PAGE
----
From graduation to medical communications


Nina Bull describes her experience, six months after starting work as an Account Executive at Porterhouse Medical.

During my final year of studying biochemistry at the University of Bath, I started applying for graduate jobs but found it difficult to find one I liked the sound of. Having realised that I didn’t enjoy lab work, in my third year I had undertaken an office-based placement doing clinical study management at a pharmaceutical company. I felt that I thrived in the office environment, but found the role quite slow-paced. However, I wasn’t aware of similar jobs in which I could use the knowledge and skills I’d gained from my science degree.

On a trip home for Christmas, I spoke to a friend who had studied biology at university and was now working for a medical communications agency, which prompted me to look into this industry. From what I could see, it seemed like exactly what I was searching for.

My first job interview was with Porterhouse Medical, and I was surprised and delighted to be offered the role. Following graduation, I moved to Reading, and three days later started my job as an account executive.

I feel extremely privileged to be working for a company that prides itself on happiness and humour. From my very first day at work, I was welcomed into the Porterhouse family with open arms and quickly got to know my colleagues. Within the first few weeks, I was off to the Newbury Races for a social and already making firm friends.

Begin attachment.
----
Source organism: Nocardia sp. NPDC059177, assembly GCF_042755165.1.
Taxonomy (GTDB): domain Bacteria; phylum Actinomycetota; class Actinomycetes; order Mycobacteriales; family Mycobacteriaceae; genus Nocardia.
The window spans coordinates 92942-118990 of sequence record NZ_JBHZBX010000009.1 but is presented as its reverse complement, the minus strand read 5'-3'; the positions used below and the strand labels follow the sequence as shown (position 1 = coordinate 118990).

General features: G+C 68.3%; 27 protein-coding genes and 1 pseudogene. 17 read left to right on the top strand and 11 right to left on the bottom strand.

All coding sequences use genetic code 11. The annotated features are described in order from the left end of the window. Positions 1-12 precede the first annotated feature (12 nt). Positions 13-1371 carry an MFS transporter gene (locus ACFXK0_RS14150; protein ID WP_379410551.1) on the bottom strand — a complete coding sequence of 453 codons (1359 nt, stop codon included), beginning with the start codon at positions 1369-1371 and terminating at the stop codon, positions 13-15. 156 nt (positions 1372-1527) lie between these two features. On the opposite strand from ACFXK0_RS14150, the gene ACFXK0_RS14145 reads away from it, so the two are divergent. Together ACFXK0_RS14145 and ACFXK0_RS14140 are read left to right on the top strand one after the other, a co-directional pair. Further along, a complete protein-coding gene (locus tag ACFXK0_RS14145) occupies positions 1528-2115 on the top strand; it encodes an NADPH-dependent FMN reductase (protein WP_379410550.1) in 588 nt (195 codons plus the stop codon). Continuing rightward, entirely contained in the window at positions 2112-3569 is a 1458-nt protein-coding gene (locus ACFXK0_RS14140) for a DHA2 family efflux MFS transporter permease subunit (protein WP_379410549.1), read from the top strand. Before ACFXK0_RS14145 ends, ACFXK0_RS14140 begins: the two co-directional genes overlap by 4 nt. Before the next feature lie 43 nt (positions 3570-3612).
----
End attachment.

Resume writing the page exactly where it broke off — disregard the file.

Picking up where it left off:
Porterhouse has Silver accreditation from Investors in People, which is thoroughly deserved. The company encourages its employees to appreciate each other and show thanks to those who go above and beyond, and also ensures that any training undertaken by one employee is shared with others during regular ‘Porterhouse Presents’ sessions. I have felt invested in and cared for since my first day at this relatively small but growing company.

However, working in medical communications is not always easy. The role of an account executive is varied and challenging; as you are client-facing, you must be a confident communicator and good at juggling many tasks at once. My role is fast-paced, and I took on responsibility very quickly and felt ownership over my projects within the first month. However, having to learn so rapidly was not easy and required determination and grit. Now, six months in, I feel like a valued member of the team and have just returned from my first on-site trip to Frankfurt. I am still learning so much; the medical communications industry is complex, with many rules, regulations and processes, but for someone like me who thrives in a challenging environment, working in this industry is the perfect job.

[Find out more about Porterhouse Medical]

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